Glenn Hughes

State Theatre, Sydney NSW
September 20, 2017

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Special event is a term that perhaps gets thrown around a little too liberally at times and means different things to different people. Glenn Hughes assembling a team of top notch musicians to revisit some highlights from his tenure with Deep Purple Mark III & IV, to these ears, has all the hallmarks of something substantial.

Hughes has nodded to this period of his career with the odd song appearing in solo shows throughout the years but a Australasian only tour playing a full Purple set – yes please !

One of the keys to a night like this is the opportunity to hear infrequently, if ever, played songs from a golden time of real invention that laid the foundation stones of heavy rock. Time increasingly tells us of the diminishing opportunities to reconnect with the great songs of history, played by our heroes as those originators of the music we hold so dear are unfortunately but inevitably coming to the end of their rocking road.
Tonight the State Theatre offers opulent surroundings for this rather special evening and the healthy crowd in attendance are buzzing with expectation.

The band take the stage under the cover of darkness, as the drums and keys lead the way the band kick into a thunderous rendition of ‘Stormbringer’ and it’s clearly evident all the required elements are firmly in place. Starting off with one of the requisite bookends of the setlist leaves no doubt that we are in for a night of musicianship of the highest order. The organ runs, the exotic tones of the guitar solo, Hughes wielding a massive Rickenbacker as part of a brutally solid rhythm section, this is a belting reinterpretation of a stone cold classic, minus of course a bit of Coverdale baritone and some of Paicey’s swinging finesse on the tubs. An exact replication is not the goal here, this is not the original band and this is not Cal Jam ‘74. Paying tribute to the original material is important and justice in that regard is certainly done but equally there is a fierce display of the abilities of the individuals onstage tonight.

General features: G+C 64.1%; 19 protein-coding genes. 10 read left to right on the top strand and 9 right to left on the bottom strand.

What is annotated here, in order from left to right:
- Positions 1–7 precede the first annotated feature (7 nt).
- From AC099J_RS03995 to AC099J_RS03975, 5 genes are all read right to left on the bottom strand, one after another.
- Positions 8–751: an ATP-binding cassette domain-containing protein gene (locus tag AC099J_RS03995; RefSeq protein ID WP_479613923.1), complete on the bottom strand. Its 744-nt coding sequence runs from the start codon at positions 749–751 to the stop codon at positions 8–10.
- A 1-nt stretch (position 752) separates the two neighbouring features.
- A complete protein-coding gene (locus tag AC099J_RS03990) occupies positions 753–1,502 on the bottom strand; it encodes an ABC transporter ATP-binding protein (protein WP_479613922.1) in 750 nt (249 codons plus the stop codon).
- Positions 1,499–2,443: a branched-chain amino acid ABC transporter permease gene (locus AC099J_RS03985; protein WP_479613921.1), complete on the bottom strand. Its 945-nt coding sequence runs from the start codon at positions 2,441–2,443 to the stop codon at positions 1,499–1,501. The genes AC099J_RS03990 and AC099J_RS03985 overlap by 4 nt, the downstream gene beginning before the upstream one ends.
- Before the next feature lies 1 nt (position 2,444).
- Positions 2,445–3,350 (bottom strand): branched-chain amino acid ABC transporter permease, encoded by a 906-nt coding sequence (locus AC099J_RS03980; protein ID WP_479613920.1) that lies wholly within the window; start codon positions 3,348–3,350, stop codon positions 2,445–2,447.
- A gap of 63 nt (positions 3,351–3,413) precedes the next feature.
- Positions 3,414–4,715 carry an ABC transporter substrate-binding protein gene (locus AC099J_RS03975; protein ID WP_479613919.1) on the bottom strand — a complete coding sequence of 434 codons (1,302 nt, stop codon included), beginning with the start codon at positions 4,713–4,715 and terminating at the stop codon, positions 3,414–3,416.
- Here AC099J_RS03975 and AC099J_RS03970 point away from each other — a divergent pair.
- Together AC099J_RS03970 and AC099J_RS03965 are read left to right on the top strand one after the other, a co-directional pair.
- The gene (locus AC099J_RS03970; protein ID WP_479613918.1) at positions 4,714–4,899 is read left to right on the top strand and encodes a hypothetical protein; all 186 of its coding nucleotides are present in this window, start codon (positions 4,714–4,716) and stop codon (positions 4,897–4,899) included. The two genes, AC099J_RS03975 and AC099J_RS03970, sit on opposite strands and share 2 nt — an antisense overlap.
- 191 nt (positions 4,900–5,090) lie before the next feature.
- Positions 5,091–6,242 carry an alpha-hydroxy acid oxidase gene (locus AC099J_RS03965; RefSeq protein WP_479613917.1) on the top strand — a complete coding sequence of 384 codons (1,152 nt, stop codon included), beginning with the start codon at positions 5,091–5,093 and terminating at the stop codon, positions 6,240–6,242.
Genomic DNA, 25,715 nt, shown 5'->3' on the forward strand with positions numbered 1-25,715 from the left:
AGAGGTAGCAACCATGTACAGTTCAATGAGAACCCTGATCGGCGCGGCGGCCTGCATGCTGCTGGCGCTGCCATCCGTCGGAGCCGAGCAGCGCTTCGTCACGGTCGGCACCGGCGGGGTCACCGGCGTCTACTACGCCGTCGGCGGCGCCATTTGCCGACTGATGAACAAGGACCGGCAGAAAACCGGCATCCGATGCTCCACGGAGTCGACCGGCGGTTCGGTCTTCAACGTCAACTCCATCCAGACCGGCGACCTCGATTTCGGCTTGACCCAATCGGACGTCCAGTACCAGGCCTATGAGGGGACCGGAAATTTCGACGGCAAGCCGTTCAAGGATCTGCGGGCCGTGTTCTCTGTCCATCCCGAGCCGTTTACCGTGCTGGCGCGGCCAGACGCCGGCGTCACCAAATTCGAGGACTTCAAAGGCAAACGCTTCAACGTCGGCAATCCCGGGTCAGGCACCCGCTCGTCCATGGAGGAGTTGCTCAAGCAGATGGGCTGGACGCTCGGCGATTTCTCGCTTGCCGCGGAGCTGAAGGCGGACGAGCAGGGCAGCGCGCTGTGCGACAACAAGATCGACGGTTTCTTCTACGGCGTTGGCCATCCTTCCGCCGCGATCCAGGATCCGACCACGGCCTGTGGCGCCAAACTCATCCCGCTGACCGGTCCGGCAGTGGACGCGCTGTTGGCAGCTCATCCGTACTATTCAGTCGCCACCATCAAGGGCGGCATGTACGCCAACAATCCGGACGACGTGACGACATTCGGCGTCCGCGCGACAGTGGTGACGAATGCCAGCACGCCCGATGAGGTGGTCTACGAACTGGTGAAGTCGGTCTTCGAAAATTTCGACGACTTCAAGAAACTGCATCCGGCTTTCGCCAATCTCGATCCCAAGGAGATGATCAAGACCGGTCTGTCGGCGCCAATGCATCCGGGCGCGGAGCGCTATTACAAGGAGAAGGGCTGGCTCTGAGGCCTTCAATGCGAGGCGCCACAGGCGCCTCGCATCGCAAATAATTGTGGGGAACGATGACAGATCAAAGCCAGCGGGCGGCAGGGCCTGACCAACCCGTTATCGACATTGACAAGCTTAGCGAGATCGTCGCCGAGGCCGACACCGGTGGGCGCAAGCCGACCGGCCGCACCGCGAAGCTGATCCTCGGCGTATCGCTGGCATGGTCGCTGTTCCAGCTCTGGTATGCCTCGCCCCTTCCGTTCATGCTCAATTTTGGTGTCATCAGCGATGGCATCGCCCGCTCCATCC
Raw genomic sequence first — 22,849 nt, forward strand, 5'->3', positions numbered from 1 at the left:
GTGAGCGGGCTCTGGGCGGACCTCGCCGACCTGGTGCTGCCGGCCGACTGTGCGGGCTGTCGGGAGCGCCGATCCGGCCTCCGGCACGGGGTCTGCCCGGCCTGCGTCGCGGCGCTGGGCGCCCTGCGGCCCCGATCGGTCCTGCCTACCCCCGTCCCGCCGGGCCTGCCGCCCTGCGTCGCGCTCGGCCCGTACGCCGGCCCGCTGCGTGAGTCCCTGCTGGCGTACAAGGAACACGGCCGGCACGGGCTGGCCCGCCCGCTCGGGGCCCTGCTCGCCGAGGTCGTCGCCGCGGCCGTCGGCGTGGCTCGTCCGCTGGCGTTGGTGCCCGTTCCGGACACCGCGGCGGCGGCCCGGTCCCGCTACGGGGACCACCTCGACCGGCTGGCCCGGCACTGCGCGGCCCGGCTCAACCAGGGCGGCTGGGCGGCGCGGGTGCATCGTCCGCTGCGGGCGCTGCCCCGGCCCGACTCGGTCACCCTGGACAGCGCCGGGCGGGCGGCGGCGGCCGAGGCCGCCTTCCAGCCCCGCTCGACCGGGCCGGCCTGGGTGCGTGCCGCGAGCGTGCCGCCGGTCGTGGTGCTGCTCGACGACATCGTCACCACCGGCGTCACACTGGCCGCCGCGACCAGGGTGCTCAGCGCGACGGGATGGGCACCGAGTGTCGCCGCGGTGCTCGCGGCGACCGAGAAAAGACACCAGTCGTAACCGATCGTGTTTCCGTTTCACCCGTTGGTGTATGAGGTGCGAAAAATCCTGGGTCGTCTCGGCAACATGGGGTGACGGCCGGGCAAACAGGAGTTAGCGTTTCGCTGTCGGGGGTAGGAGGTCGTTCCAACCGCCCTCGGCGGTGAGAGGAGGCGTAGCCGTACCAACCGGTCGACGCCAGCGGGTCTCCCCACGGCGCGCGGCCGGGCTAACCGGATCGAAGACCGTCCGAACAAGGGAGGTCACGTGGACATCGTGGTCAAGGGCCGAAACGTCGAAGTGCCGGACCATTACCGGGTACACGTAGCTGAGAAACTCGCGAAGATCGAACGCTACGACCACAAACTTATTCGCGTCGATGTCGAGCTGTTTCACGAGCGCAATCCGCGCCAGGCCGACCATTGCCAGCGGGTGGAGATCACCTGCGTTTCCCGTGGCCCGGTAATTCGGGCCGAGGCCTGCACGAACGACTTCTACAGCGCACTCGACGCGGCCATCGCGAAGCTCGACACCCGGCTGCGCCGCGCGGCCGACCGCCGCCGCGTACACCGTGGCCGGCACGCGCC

The stabbing keyboard intro to ‘Might Just Take Your Life’ is a signal of the special nature of tonight’s setlist and when local boy Lachy Doley explodes into the B3 section of the track pulses are raised and smiles abound. ‘Sail Away’ sends us on a joyous journey and further underlines the unique nature of the song selection for tonight’s performance.

The Stratastic efforts of guitarist Jeff Kollman are entirely appropriate, mixing his own fiery spirit of adventure with the classic plucky tone of the two legends he is interpreting proves to be a great combination and as he bends the unmistakable intro to ‘Mistreated’ we are set for a classic blues tale of epic proportions with a distinctly purple treatment.

Drummer Pontus Engborg comes to tonight’s show as the current thumper in Glenn’s solo band and he is belligerent on his pared down DW kit. Although some of the swinging intricacies of the Ian Paice original material may be a little smothered by his rampant go forward this is a super solid outfit and with Hughes locked in on bass the rhythm section lays a great platform for the necessary jamming improvisation and soloing elements this performance must have. As a 12 track set becomes a 2 hour show this air of freedom and experimentation is an integral part of the success of the evening.

‘You Fool No One’ is a groovy syncopated powerhouse and ‘This Time Around’ gives Glenn the opportunity to stretch out and add the emotive reaches his incredible voice can inhabit. Effortlessly soulful, rocking, heart wrenching and inspiring, he never fails to astound with his dynamic range and effecting delivery.

Decades on from a previous life of excess Hughes exudes a compelling life force, he now presents as a vessel of love and humility and in his between song stories he speaks warmly of his time with Purple and implores the crowd to appreciate and look out for each other in a heartfelt and genuine way.

‘Holy Man’ is another nugget from the mists of time, one of the quieter moments that serves to punctuate the set and as we blast into ‘Gettin’ Tighter’ another box is ticked in the Hughes, Purple period dream setlist.

An inevitable, if a little unnecessary given the writing credit, ‘Smoke On The Water’ goes down a treat with the crowd but is quickly eclipsed by ‘You Keep On Moving’. It’s not often in my book that the keyboards provide an indelible highlight to a rock show but my lordy this Doley is good, this not often heard track allows him an opportunity to shine and he sends shards of analogue omph through the PA that recalls the power and majesty of the original material and does real justice to its writers.

‘Highway Star’ sees them again paying tribute to the broader lineage of Purple with a piston like, lively urgency and when finally ‘Burn’ appears with all its fire and brimstone, it is thrilling in its bombast, emphatic in its delivery and the only closing chapter imaginable to bring this memorable evening to a fulfilling conclusion.

Over a post show drink a guy tells me he had many emotional moments during the show, no arguments here. A rare and special event indeed !

Might Just Take Your Life
Sail Away
You Fool No One
This Time Around
Holy Man
Gettin’ Tighter
You Keep On Moving
Smoke on the Water/Georgia
Highway Star